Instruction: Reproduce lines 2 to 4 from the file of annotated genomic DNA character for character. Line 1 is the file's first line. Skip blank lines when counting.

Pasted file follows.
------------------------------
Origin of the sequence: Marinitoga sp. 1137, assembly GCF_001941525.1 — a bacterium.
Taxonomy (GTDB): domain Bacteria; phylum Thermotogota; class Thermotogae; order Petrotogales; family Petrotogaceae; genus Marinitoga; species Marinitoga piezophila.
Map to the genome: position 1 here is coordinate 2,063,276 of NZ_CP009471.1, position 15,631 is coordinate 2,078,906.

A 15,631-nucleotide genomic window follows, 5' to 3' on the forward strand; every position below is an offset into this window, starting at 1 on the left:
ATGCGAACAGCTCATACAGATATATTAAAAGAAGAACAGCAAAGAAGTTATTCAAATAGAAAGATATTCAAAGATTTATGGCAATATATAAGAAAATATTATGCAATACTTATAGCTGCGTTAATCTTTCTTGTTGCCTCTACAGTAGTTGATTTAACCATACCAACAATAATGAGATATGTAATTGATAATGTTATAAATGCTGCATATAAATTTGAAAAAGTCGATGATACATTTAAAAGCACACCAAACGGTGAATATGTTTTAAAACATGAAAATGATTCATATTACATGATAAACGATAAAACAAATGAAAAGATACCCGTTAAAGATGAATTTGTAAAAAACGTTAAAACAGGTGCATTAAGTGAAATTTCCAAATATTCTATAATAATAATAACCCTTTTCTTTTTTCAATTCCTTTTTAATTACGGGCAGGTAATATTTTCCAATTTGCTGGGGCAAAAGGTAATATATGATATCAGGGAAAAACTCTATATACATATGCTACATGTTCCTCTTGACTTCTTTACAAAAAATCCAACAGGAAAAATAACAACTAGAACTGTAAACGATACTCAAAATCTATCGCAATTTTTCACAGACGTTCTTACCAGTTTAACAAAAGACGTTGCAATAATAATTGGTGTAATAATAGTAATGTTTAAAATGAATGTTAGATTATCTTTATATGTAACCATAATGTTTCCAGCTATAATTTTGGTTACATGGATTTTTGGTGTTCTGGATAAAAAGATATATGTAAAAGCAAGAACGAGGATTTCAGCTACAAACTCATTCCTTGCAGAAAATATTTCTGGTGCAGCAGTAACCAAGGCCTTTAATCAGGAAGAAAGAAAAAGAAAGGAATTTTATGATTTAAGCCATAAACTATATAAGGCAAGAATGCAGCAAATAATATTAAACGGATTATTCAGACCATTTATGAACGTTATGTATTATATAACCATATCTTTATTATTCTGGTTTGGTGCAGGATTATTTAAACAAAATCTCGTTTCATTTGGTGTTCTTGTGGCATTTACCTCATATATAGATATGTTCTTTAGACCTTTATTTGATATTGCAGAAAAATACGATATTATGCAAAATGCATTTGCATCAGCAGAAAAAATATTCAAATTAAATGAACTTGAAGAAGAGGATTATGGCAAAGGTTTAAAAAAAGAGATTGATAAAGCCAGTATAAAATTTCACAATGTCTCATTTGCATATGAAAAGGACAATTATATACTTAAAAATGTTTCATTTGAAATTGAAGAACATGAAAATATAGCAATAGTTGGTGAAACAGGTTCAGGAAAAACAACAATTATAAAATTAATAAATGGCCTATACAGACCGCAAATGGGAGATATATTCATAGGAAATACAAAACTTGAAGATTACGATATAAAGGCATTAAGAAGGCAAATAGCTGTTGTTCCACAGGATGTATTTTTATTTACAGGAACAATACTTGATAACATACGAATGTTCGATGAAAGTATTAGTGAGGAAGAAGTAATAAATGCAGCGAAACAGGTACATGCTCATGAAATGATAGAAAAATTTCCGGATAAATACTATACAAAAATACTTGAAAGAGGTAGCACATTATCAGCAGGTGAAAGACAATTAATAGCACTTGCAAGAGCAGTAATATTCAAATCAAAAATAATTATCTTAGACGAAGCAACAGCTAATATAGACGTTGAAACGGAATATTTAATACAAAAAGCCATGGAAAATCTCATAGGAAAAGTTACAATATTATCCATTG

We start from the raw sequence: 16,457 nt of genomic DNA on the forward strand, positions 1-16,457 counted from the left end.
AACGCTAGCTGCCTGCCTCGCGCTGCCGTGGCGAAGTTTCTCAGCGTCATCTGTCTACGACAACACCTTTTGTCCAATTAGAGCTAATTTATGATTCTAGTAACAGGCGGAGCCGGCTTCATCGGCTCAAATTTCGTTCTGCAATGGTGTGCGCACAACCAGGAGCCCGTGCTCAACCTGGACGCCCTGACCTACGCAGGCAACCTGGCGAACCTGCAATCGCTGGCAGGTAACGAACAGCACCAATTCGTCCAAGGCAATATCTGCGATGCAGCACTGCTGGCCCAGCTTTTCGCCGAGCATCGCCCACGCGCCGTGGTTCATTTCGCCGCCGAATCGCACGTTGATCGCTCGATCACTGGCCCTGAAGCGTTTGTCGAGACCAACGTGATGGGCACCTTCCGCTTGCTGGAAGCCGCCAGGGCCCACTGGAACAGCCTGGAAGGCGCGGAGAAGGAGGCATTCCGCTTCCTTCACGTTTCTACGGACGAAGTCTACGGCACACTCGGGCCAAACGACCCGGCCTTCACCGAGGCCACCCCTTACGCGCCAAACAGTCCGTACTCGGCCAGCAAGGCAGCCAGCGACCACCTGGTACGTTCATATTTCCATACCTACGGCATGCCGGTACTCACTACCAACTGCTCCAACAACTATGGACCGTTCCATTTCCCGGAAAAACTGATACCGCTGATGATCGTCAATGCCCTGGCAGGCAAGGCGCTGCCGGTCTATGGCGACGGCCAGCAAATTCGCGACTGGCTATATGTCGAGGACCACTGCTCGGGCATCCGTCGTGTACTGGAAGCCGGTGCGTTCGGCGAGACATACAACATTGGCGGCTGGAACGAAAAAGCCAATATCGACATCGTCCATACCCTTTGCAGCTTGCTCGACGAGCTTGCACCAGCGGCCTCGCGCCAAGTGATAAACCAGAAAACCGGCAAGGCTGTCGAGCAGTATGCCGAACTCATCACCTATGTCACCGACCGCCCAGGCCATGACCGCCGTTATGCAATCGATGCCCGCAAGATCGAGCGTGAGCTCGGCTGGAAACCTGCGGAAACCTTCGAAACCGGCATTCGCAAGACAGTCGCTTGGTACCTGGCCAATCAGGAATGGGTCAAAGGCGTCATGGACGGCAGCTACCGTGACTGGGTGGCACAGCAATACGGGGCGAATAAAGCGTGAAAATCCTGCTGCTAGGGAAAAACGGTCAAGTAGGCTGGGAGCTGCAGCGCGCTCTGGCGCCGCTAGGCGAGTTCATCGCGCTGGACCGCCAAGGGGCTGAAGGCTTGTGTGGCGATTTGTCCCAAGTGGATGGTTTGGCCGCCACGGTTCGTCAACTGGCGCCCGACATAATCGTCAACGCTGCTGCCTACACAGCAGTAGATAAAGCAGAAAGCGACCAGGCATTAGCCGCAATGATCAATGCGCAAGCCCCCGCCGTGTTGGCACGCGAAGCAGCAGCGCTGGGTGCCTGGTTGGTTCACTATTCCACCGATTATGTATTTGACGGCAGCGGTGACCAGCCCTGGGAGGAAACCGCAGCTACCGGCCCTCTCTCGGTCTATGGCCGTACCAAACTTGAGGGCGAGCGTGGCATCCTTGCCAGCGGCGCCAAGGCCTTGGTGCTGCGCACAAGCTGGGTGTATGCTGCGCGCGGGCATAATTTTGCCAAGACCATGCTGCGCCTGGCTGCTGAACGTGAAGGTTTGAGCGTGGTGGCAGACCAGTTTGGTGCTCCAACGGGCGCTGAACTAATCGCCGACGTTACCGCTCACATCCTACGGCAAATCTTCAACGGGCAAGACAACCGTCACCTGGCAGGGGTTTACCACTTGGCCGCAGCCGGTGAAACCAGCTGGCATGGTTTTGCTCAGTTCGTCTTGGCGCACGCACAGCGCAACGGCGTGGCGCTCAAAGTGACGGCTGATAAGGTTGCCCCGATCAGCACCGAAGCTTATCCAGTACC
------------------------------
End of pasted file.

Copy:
Taxonomy (GTDB): domain Bacteria; phylum Thermotogota; class Thermotogae; order Petrotogales; family Petrotogaceae; genus Marinitoga; species Marinitoga piezophila.
Map to the genome: position 1 here is coordinate 2,063,276 of NZ_CP009471.1, position 15,631 is coordinate 2,078,906.

A 15,631-nucleotide genomic window follows, 5' to 3' on the forward strand; every position below is an offset into this window, starting at 1 on the left: